The Job’s not Finished Till the Paperwork is Done

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Through the years, I’ve seen countless lists for building a bug out bag and even written a few of my own. Each time I review the subject, I find additional things to add and usually end up dropping something off that I realized I didn’t need. My personal ideas don’t always match up with conventional wisdom, as they are based upon my own experiences. My work exposes me to lots of new gear, giving me plenty of reason to replace something I have, with something that seems to be better.

But no matter how many bug out bag lists I read, it seems there’s always something missing. Most of that can be attributed to differences in ideas; but there’s one thing I pretty much never see, which I believe came from the first bug out bag lists of them all, the one put out by FEMA.

Now, don’t take me wrong, I’m not a big fan of FEMA’s bug out bag list. As far as I’m concerned, they miss more than they hit. But that’s probably because their idea of a bug out is going to some emergency shelter that they set up. With that being the case, it’s not really surprising that they’re light on real survival gear. They don’t think we need it.

Ok, so what could they possibly have on their list, which the rest of us forget? Paperwork.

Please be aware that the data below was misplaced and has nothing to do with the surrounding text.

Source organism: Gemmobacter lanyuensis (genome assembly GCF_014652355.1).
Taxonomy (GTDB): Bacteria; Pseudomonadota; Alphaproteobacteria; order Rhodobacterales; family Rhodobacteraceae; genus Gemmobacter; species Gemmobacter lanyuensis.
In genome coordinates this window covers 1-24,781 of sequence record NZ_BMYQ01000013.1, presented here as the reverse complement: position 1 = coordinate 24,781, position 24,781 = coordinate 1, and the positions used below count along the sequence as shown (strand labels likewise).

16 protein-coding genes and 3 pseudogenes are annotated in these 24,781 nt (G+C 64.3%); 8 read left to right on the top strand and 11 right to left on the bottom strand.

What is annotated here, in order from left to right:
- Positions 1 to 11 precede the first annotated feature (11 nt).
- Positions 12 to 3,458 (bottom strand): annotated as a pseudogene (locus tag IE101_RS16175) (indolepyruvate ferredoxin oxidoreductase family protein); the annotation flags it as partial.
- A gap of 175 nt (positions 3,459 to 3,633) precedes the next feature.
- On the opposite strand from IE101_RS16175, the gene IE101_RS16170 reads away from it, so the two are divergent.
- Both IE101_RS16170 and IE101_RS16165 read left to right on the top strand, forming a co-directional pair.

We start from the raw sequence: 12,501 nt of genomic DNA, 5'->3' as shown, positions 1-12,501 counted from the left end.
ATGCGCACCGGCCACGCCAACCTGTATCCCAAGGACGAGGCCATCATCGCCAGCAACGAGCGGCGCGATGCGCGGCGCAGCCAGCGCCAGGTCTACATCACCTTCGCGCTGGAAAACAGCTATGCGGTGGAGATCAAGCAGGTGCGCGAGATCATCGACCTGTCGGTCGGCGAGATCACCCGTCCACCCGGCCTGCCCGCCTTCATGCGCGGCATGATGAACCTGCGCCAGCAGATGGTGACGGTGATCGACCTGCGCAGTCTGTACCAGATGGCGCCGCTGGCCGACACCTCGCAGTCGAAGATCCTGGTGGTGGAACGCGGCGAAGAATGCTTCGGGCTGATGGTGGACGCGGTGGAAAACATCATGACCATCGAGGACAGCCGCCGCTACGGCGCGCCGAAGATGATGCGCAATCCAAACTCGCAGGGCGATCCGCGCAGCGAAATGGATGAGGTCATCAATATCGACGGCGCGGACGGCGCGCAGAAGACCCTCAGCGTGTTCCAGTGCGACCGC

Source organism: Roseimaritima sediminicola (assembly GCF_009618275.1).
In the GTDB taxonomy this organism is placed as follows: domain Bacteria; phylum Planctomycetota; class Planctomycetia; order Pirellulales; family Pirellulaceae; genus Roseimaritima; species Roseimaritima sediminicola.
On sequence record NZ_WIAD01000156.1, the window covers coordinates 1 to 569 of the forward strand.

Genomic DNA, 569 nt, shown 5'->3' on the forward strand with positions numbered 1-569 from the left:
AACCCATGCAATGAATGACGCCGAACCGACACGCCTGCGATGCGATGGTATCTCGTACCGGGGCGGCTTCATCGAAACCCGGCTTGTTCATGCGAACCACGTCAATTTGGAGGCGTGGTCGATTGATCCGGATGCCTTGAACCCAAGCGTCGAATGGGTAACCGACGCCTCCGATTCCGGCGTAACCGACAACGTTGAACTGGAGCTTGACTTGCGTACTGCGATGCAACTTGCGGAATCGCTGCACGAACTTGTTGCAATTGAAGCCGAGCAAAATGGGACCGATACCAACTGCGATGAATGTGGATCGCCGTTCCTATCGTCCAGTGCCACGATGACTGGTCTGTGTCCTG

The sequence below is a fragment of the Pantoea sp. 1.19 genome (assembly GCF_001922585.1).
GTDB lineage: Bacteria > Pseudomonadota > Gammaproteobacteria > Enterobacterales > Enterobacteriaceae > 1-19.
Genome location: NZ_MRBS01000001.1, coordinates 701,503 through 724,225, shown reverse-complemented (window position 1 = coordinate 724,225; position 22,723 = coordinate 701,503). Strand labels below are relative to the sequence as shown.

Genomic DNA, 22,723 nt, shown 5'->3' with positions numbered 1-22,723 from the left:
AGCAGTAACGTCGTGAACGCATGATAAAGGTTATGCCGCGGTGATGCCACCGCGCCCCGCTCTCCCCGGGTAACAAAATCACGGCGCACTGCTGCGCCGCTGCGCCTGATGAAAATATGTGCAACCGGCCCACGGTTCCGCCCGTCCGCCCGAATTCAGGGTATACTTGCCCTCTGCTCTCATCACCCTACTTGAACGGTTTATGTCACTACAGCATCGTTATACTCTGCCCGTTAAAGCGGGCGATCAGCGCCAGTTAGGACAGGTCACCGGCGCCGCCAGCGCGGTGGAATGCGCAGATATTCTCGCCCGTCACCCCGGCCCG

Now, I realize that’s pretty much a setup for a joke, considering that it’s the government we’re talking about and about the only thing they are good for is red tape. Nevertheless, paperwork is a very real part of our lives, so it would end up being a very important part of rebuilding our lives, after a disaster.

Without the right paperwork, you can’t prove who you are, what you own or what you know. For that matter, it’s pretty hard to prove that you even exist. While none of that will matter if you’re living off in the woods somewhere, all by yourself; it will matter if you’re living with others. That’s still going to be true in a post-apocalyptic world.

How would you prove that you own your home or car without a title? How could you get your kids back into school, in the right grade and the right track, without being able to demonstrate where they were when the schools closed down? How would you get a job, without being able to prove you’re qualified? How would you get your money from the bank, when they finally open again, without identification and proof that you have an account?

The truth is, we’re much more likely to face a disaster scenario where we need to rebuild our lives in a world that’s at least somewhere near the one we live in now, than in one where everything is gone and we’re starting over. In that case, all that paperwork will be essential.

Since that paperwork is bulky, difficult to haul around in a bug out bag and easily damaged, a much better idea is to scan it all and put it on a thumb drive. If you can, put it on a CD and a 3.5” floppy disk as well. While the internet might not be in operation in such a time, there will probably be at least some working computers.

For extra security, it wouldn’t hurt to make a hard copy of all those documents and put them in one of your survival caches. That way, you’ll have sets at home, in that survival cache and in your bug out bag.